Bill and Linda Billet of York, Pa., were spectators rather than participants Thursday. The couple own a World War II vintage Jeep and Harley-Davidson motorcycle that they often drive in veterans parades in Chambersburg, but Bill conceded he's getting a bit old to ride the cycle.
He wore a cap identifying him as having served during the occupation of Austria after World War II.
"We've kind of adopted Chambersburg. Or they've adopted us," Bill Billet said.
It was a ceremony to celebrate the G.I., the Government Issue "citizen soldier" this nation has called upon to defend its freedoms and assist allies over 223 years, according to retired Army Lt. Col. Robert V. Pierce of Chambersburg, the guest speaker.
"The G.I. was a wisecracking kid from Greencastle who landed on Iwo Jima and clawed his way up Mount Suribachi," the Vietnam veteran said.
The men and women who were drafted or volunteered to serve in the nation's conflicts "reflected our diverse origins," he said.
Pierce said they went by other names in earlier generations: Doughboys, Roughriders and Johnny Reb among them. During the parade a Confederate and Union re-enactor shared a seat on a Civil War artillery caisson pulled by an SUV.
Former Pennsylvania Gov. George Leader presided over a noon flag-raising at Providence Place, an assisted living home for senior citizens he is developing in Guilford Township. A seven-man VFW rifle team cracked out a 21-gun salute with M-1 rifles.
Leader, 82, who was governor from 1955 to 1959, spoke of two college pals who died in World War II and the G.I. Bill loan that helped him start a poultry business after the war.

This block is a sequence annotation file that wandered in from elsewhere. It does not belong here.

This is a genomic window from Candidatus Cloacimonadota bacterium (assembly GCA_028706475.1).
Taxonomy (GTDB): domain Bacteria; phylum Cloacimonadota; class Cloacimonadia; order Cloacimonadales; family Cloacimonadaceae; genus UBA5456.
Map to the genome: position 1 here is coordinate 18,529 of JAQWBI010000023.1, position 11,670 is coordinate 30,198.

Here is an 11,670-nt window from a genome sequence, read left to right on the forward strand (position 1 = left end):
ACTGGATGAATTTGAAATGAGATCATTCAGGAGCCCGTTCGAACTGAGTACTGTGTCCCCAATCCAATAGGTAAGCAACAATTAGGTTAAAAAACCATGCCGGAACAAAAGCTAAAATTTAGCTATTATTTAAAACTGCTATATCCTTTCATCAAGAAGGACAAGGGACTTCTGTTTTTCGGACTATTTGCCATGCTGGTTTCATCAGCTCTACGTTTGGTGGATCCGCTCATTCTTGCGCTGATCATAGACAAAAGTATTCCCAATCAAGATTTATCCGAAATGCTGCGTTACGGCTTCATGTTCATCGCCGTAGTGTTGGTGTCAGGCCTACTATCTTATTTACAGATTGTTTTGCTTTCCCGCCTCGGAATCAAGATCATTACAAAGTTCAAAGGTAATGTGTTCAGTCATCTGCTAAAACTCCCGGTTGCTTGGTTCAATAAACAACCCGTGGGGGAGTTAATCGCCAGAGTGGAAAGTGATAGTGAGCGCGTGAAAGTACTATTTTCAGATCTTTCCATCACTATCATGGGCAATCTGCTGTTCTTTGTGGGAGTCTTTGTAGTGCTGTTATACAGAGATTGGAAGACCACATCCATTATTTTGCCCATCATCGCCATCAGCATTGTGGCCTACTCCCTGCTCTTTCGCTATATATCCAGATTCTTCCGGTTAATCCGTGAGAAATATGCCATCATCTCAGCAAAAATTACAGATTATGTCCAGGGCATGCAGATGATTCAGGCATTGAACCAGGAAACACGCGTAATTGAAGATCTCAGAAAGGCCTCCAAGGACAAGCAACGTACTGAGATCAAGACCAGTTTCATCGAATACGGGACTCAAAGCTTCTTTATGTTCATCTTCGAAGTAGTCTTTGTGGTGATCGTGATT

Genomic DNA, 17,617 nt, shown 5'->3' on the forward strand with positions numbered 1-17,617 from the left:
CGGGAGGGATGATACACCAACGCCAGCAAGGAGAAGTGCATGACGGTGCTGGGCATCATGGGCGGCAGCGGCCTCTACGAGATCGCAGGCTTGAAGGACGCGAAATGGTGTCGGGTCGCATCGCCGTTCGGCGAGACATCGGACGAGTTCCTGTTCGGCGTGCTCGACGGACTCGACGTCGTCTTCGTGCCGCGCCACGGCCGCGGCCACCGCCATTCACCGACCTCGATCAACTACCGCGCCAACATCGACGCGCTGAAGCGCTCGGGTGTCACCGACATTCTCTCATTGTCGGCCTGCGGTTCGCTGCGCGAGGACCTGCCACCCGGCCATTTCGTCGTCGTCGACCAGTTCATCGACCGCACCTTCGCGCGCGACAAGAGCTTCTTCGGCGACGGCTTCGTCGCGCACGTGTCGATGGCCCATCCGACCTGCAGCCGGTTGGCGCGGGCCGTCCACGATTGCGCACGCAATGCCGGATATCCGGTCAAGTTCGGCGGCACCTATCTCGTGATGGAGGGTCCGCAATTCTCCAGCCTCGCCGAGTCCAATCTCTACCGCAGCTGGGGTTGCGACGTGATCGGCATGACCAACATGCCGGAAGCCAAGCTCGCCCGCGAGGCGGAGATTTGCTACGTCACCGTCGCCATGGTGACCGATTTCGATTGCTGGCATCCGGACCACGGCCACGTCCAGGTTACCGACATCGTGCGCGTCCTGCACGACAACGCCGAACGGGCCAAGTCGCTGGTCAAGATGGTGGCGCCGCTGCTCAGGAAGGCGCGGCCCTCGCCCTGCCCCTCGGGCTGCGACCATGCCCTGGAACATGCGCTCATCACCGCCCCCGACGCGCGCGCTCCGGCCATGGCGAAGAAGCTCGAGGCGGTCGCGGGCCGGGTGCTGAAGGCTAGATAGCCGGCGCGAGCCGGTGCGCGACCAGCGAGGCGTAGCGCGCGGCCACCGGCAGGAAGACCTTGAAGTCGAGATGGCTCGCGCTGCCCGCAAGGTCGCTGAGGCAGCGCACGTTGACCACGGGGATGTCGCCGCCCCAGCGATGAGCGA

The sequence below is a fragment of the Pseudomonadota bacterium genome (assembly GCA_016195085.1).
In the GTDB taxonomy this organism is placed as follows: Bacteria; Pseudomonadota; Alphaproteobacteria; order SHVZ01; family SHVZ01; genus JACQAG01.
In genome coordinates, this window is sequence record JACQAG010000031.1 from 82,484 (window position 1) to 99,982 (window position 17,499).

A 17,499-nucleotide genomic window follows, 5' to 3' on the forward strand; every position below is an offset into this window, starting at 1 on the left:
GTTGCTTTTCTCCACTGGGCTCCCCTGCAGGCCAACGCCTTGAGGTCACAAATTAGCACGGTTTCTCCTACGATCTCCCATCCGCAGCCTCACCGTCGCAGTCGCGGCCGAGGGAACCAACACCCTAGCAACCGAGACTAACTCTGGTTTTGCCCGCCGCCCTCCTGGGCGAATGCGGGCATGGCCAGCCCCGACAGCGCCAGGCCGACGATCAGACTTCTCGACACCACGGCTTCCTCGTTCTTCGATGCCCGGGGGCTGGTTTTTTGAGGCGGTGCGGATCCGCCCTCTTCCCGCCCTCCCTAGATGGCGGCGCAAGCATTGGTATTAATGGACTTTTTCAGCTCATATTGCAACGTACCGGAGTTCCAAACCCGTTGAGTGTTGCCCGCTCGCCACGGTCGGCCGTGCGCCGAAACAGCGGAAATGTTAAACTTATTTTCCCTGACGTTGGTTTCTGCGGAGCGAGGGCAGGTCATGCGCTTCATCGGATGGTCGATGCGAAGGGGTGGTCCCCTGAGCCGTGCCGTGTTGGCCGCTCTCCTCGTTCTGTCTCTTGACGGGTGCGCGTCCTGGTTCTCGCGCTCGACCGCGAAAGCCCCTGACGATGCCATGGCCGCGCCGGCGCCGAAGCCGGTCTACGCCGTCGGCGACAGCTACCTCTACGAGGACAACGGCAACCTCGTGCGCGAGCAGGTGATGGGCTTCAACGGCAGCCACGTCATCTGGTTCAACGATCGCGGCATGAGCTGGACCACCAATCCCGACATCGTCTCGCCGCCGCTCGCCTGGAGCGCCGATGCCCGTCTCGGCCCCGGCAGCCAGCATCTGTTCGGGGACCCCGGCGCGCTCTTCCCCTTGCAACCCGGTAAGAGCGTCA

He noted that NBC anchor Tom Brokaw has written a book, "The Greatest Generation," about World War II veterans. The former governor said it was the sacrifices of the generation that made it great.
State Rep. Jeff Coy, D-Franklin, presented American and Pennsylvania flags to Providence Place that had flown over the state Capitol in Harrisburg.
Children of veterans benefited from another event. Ronald McDonald House Charities presented $20,000 to the Scotland School for Veterans Children at the McDonald's in Scotland, Pa.
Steve Delamater, the owner of 10 McDonald's restaurants in Franklin, Fulton and Bedford counties, presented another $5,000 to the school in a ceremony attended by Coy and State Sen. Terry Punt, R-Franklin.
The money will be used to purchase eight worktables and mixers and a walk-in freezer for the school's Colin L. Powell Culinary Arts Center. Delamater is honorary chairman of a campaign to raise $400,000 for the state-supported school.
In Martinsburg, W.Va., about 150 people gathered in front of a World War I memorial on West King Street to honor veterans.
Berkeley County Commissioner John E. Wright, who retired from the Air National Guard, said veterans who fought in both World Wars and other conflicts were disciplined people, unlike many civilians today.
Wright said the veterans "would not put up with the lunacy and craziness" of today's culture, which is illustrated by school violence, killing of women, and crude song lyrics.